I was first introduced to Lothal on my visit to Dholavira, another five millennia old Harappan site across the white salt pans of Kutch in Gujarat. Multiple references had been made to it: of Lothal’s significance in the bigger scheme of things in the Indus Valley civilization and the incredible finds unearthed from its excavations.
Now at Lothal three years later, as I sat under a tree in the deserted site, the sun bounced off the satin-silk waters of the dock lined by 4,400-year-old sun-dried bricks. I could almost hear the banter between the dock-hands in the 24th Century BC as they loaded and unloaded the boats with bags full of carnelian and steatite beads, ready to set out for distant lands beyond the seas. Over the distance of time, traders, both rich and poor, in the nearby market haggled with buyers using stone weights and gold discs based on the first ever instance of the decimal system. In the intersecting narrow side lanes, little children played with clay animal figurines, marbles and cowries, punctuated with gleeful peals of laughter. Continue reading →
Travel reveals the most fascinating places. Surreal. Otherworldly. And more often than not, unexpected. Don’t you agree?
My most recent experience that fell into this category was a candy-coloured, turn-of-the-19th Century, European-styled neighbourhood in the nondescript, dusty town of Sidhpur in Northern Gujarat. It was almost bizarre in its very existence. What added to the drama of this completely out-of-place ensemble was that it was abandoned and padlocked, and has been so for years, save a handful or so of its houses.
Much written about in recent times by various bloggers and writers, with even an entire photo exhibition on it by the celebrated Sebastian Cortés in Mumbai in 2015, the place still took me by surprise. I was like, “Is this real?” Even to the extent of touching a few walls, and checking the efficacy of a few locks. I must confess I could not decide what was more hypnotic. The opulent, antiquated mansions. Or the outback, deserted, dusty mantle. Continue reading →
Especially stories of those who live larger-than-life lives in spirit and feat.
This post is the tale of one such story—of a king called Bhimadeva I and his lovely, loving queen Udayamati, who lived a thousand years ago. And no, it is no myth. There are colossal monuments they left behind as testimony of their love and piety, as I discovered one sunny wintry day I travelled 75 kilometres north-west of Ahmedabad in Western India, in the state of Gujarat.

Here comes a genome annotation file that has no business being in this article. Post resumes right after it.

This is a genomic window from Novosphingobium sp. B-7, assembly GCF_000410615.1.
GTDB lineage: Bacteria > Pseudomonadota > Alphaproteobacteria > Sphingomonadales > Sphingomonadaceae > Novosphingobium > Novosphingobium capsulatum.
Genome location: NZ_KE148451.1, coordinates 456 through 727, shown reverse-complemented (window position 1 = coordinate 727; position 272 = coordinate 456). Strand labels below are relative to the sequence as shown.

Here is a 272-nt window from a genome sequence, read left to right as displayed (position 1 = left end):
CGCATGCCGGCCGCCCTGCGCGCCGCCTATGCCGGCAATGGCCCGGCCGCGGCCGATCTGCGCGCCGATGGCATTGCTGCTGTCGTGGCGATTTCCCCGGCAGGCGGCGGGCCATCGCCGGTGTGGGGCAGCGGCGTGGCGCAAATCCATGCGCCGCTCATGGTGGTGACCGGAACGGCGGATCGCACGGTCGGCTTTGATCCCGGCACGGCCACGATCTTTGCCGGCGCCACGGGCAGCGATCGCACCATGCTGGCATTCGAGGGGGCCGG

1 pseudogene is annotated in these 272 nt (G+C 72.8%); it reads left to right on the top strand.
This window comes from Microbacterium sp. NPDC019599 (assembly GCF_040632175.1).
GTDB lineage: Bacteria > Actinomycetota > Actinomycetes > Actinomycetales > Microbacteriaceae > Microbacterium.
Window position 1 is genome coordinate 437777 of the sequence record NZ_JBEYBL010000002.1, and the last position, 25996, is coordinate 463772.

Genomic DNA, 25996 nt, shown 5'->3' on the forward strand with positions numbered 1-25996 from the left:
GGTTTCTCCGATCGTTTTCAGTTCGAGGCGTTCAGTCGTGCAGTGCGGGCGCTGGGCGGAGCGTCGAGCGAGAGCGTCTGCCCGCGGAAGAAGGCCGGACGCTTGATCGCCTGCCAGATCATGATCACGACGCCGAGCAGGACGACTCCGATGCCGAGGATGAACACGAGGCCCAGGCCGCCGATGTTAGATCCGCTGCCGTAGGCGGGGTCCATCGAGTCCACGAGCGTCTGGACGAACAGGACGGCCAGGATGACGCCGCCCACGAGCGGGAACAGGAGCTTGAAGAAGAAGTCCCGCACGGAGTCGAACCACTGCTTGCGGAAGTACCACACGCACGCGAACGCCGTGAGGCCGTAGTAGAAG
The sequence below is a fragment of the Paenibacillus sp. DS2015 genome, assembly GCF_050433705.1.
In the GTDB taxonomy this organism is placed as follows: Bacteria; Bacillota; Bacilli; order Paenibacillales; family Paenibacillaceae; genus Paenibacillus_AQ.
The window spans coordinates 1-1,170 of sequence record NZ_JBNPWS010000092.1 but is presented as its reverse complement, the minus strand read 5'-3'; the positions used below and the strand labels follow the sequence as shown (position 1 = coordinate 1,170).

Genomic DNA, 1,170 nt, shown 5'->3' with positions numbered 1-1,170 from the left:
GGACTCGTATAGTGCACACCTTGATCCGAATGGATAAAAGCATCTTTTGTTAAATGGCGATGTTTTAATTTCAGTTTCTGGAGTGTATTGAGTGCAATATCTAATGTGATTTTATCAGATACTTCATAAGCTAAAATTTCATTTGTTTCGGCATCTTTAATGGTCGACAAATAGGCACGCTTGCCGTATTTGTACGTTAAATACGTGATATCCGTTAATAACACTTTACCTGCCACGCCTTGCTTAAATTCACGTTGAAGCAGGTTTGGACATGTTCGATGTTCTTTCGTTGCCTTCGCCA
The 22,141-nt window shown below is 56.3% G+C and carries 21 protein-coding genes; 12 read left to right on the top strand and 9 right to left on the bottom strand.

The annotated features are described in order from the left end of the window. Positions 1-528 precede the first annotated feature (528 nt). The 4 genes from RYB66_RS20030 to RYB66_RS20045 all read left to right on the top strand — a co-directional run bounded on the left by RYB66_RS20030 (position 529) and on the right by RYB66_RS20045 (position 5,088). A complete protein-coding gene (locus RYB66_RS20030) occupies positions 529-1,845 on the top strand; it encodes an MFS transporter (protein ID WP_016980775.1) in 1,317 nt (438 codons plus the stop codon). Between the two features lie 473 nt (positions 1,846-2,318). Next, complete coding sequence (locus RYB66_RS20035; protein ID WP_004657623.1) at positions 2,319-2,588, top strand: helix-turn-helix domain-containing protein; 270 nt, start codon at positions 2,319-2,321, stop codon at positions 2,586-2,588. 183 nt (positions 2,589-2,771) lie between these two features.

Come, let me tell you more.
Son of Agni, the fire-god’s, Sun Temple of Modhera
Yin and yang. Negative and positive. Feminine and masculine. Dark and light. Two sides which together make a whole.
Sidi Saeed, an Ethiopian who found his way to the Gujarat Sultanate’s army via Yemen, way back in 1572, seemed to have some inkling of this. Armed with 45 sculptors, “the nobleman who helped the poor and had a large collection of books,” created a series of jalis or stone screens as part of the Sidi Saeed Mosque in the heart of Ahmedabad. The most exquisite was the “tree of life” with its swirling, leaf-lined, abloom branches, topped with a palm motif; its beauty heightened when seen from both the outside and inside. It was hard put to decide which side was a lovelier sight. Continue reading →
Friend: “You’re going to Vadodara. Wonderful idea! There is a lot to see in the city. After all, it is the cultural capital of Gujarat.”
Me: “Nice. So what do you suggest I visit and explore?”
Friend: “The Lukshmi Villas Palace is an absolute must!”
Me: “Ok, will do. What else?” [As I jotted it frantically in my notebook in anticipation of being hit by a barrage of to-do-things]
Friend: “The museum attached to the palace is another must do.”
Me: “Ok, got that down too. And?”
Friend: “Hmmm. Oh well. I don’t know. But there is a lot. Hey, it is the cultural capital. But I don’t know…”
Yes, that is it with Vadodara, earlier known as Baroda. Though it is publicly acknowledged as the cultural capital of Gujarat, its attractions are neither documented nor publicised. At least not enough and one cannot be blamed for wondering if they even exist. Continue reading →
Fairy tales often start like this, don’t they: Once upon a time there was a fearless, virtuous king who had dreams of conquering an invincible fortress perched on a hill. His father and grandfather had time and again attempted to defeat it too, but to no avail.
The tale I am writing about continues like this: The brave king was Sultan Abu’l Fath Nasir-ud-Din Mahmud Shah I, ruler of the Gujarat Sultanate and great-grandson of Ahmed Shah I, founder of Ahmedabad, Gujarat in 1411. The invincible fortress belonged to the Kichchi Chauhan Rajputs on Pavagadh.
Calling himself “Sultan al-Barr, Sultan al-Bahr” meaning “Sultan of the Land, Sultan of the Sea,” history knows him as Mahmud Begada. The name “Begada” was derived from his winning two gadhs in his lifetime, namely Pavagadh and Junagadh. Continue reading →